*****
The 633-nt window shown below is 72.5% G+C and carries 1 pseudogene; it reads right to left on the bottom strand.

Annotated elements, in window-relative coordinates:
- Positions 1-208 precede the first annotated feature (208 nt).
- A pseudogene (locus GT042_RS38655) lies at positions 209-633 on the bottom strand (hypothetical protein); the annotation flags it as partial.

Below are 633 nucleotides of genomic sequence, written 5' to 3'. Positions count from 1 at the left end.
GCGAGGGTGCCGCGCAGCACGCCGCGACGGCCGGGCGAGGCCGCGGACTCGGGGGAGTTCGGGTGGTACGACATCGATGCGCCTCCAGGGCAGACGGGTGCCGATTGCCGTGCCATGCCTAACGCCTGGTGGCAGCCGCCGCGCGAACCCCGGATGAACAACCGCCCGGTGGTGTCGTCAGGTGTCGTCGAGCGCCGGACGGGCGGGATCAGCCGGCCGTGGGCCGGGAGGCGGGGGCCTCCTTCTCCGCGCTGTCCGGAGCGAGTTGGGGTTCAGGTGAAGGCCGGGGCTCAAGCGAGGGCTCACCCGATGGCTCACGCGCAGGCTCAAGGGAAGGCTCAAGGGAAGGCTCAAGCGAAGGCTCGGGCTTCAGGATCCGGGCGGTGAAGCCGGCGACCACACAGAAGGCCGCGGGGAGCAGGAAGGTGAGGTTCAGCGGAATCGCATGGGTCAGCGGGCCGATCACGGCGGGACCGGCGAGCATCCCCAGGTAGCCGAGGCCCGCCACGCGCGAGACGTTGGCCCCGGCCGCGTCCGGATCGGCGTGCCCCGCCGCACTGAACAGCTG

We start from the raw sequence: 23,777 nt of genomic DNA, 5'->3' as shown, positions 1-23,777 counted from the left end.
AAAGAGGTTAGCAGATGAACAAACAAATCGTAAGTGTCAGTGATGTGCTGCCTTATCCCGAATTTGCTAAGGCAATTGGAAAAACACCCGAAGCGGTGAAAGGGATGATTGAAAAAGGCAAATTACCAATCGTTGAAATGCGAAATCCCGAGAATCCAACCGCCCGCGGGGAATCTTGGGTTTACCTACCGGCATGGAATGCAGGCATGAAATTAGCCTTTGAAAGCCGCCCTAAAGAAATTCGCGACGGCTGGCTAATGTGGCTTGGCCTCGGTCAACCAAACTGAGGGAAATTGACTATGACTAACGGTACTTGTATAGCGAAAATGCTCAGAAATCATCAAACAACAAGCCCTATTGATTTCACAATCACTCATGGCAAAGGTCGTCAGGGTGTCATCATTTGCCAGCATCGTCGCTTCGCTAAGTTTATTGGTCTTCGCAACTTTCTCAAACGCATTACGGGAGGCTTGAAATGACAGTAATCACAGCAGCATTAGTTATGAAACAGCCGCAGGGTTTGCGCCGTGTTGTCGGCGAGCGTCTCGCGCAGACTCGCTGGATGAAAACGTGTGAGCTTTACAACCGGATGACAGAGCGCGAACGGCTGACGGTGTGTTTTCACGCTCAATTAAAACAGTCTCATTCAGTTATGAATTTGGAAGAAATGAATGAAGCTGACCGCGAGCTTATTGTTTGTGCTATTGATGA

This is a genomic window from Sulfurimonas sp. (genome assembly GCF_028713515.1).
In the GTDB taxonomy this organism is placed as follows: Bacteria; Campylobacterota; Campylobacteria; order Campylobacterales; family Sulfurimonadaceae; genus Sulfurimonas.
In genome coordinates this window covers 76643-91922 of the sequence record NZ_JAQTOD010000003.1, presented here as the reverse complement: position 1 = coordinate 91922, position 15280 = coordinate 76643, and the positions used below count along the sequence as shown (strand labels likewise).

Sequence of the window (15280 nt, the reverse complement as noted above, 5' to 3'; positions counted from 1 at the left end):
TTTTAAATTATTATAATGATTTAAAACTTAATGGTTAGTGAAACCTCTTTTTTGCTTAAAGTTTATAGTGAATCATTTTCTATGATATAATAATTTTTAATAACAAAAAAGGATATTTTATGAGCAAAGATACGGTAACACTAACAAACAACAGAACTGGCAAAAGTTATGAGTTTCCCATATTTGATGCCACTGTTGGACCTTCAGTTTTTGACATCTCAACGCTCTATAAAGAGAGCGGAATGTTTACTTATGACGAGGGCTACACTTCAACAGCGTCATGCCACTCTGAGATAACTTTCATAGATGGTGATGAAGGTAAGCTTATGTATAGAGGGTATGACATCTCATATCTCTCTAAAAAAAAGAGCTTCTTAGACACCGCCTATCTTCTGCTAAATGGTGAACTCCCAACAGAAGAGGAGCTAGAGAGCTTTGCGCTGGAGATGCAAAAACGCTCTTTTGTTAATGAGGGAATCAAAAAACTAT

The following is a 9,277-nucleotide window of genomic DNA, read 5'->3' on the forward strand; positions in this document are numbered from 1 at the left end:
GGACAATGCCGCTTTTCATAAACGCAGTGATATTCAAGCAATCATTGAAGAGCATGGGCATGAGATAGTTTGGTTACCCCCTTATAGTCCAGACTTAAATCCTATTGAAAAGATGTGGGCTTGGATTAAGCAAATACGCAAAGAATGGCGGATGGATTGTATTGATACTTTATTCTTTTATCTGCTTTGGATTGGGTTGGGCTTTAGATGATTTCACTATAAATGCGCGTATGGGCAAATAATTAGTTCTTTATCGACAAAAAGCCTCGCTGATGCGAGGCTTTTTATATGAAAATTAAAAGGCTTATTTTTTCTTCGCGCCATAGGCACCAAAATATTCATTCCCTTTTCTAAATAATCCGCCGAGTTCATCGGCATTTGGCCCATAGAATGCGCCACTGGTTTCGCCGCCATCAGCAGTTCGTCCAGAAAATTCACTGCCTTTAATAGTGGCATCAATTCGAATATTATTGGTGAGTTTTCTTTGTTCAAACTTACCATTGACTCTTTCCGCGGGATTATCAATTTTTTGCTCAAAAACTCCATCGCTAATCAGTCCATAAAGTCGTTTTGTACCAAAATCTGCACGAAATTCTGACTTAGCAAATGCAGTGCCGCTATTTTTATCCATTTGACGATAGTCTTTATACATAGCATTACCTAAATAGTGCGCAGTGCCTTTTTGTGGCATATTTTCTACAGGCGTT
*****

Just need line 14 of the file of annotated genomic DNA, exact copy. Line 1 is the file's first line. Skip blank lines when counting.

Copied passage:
The following is a 9,277-nucleotide window of genomic DNA, read 5'->3' on the forward strand; positions in this document are numbered from 1 at the left end: